McALLEN — Veronica Hernandez waited patiently Tuesday morning to be one of the first people to break-in one the city’s 80 new bicycles at the official launch of the new bike share program at Fireman’s Park.
The 36-year-old woman said she’s excited to start using the bikes for getting around and leisure activities throughout the week.
Hernandez, a Mission native who commutes into McAllen for work, said access to the bike stations allows her to avoid the struggle that comes with mounting her own bike to her car every time she wants to use her bike.
On Tuesday, city officials including Mayor Jim Darling, Commissioner Veronica Whitacre and transit director Mario Delgado were on hand for a ribbon cutting ceremony to officially open the bike share station at Fireman’s Park.
The launch, which was nearly a year in the making, began last December after the City Commission approved the bid of B-cycle — a company Dallas, Houston, San Antonio and Austin uses. The total cost of the project came in at $336,801, according to city officials.
The program, the first of its kind in the Rio Grande Valley, features eight different stations with a total of 80 bikes that can be used by anyone with a debit or credit card.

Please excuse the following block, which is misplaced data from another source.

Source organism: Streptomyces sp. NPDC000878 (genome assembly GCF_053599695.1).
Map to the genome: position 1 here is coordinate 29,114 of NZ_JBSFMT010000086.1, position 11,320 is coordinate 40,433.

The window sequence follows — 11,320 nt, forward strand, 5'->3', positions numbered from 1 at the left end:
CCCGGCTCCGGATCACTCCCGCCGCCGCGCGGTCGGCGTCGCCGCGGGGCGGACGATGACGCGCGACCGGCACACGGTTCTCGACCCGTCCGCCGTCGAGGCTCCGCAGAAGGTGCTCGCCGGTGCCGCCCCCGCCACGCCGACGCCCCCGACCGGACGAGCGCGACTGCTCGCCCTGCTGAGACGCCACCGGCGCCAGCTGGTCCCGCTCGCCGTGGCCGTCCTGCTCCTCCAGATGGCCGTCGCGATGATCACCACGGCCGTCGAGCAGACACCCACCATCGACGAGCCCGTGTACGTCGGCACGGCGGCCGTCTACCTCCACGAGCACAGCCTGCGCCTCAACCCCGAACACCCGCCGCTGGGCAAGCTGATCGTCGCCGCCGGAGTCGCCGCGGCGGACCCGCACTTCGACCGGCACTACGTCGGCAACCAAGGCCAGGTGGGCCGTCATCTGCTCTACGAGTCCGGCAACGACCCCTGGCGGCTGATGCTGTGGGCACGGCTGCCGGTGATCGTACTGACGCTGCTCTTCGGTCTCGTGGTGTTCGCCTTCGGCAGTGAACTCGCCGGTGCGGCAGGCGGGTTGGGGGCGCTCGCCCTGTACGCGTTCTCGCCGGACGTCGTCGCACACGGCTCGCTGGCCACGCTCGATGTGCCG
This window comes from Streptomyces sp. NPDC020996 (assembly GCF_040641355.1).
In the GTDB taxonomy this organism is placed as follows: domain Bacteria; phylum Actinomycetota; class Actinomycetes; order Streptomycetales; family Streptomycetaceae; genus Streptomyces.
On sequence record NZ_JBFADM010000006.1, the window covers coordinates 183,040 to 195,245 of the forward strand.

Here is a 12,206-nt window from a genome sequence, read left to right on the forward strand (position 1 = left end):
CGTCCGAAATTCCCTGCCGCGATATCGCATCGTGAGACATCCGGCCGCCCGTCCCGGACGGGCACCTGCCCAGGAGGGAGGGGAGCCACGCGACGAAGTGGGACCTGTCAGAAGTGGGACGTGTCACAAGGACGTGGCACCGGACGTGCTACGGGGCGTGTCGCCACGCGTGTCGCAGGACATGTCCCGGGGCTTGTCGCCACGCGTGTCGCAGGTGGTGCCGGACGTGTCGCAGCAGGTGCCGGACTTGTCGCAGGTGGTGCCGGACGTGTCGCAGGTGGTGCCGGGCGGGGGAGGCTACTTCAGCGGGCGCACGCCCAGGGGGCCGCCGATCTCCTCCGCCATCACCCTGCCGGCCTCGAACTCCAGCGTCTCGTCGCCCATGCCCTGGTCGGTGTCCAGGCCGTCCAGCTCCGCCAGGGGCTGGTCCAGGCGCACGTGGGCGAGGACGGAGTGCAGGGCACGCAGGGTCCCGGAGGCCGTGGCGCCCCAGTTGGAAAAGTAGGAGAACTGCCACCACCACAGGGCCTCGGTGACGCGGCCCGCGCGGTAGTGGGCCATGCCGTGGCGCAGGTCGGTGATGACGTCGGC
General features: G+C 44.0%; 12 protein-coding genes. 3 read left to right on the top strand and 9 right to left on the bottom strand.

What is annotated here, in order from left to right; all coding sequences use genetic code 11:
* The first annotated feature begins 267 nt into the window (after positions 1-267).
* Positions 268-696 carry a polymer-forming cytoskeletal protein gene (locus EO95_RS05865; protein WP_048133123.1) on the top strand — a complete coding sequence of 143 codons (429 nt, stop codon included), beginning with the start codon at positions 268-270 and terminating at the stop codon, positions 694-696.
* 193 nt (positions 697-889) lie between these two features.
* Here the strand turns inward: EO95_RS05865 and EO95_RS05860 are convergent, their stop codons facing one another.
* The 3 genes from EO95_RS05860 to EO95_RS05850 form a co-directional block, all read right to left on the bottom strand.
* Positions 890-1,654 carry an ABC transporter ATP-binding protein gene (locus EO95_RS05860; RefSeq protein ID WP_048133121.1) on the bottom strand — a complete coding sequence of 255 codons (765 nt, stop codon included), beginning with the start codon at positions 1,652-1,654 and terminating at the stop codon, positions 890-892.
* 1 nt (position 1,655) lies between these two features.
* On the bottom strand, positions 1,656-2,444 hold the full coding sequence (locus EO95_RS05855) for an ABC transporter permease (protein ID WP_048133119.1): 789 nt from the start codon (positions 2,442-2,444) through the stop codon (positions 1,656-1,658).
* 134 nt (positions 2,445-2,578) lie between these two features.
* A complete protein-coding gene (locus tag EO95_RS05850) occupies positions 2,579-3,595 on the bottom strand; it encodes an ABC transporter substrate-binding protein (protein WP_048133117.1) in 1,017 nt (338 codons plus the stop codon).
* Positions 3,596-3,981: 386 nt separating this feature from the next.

Delgado said the success of the program will not be measured by any metric but instead by how many people use it.
“We’d like for as many people as possible to get interested and buy an annual membership or use it leisurely on a daily membership with a 24-hour membership. We’re going to put the word out and do some promotion so we can get as many people interested in using it,” Delgado said.
Delgado said he’s received a lot of feedback from people in the community who are eager to start using the bikes around town.
Commissioner Whitacre said the program is already a success in her eyes.
Whitacre said if they see a high demand for bikes there are plans to expand to more stations throughout the city to meet those needs.
Darling, who along with some other city officials rode into the park on one of the new bikes prior to the beginning of the ceremony, said he was excited to see families use the different stations throughout the city.
Four of the eight locations are located in downtown, which includes Archer Park, the downtown park and ride, the Broadway park and ride at Bicentennial Ave. and Austin Ave. and at La Placita Heritage Center at Main St. and Chicago Ave. The remaining four stations are located at Fireman’s Park, 2nd St. Hike and bike trails, the McAllen Convention Center and Palms Crossing.
Riders can opt for a 24-hour pass for $6, a week-long pass for $15, a month-long pass for $30 or a year-long pass for $65. User fees — for those who opt to not buy a membership — do not kick in until after the first hour, at which point every 30 minutes is an additional $3. As an example, if someone were to ride a bike for an hour and a half it would be the original $6 for the hour-long ride and an additional $3 for the 30 minutes they went over and so on.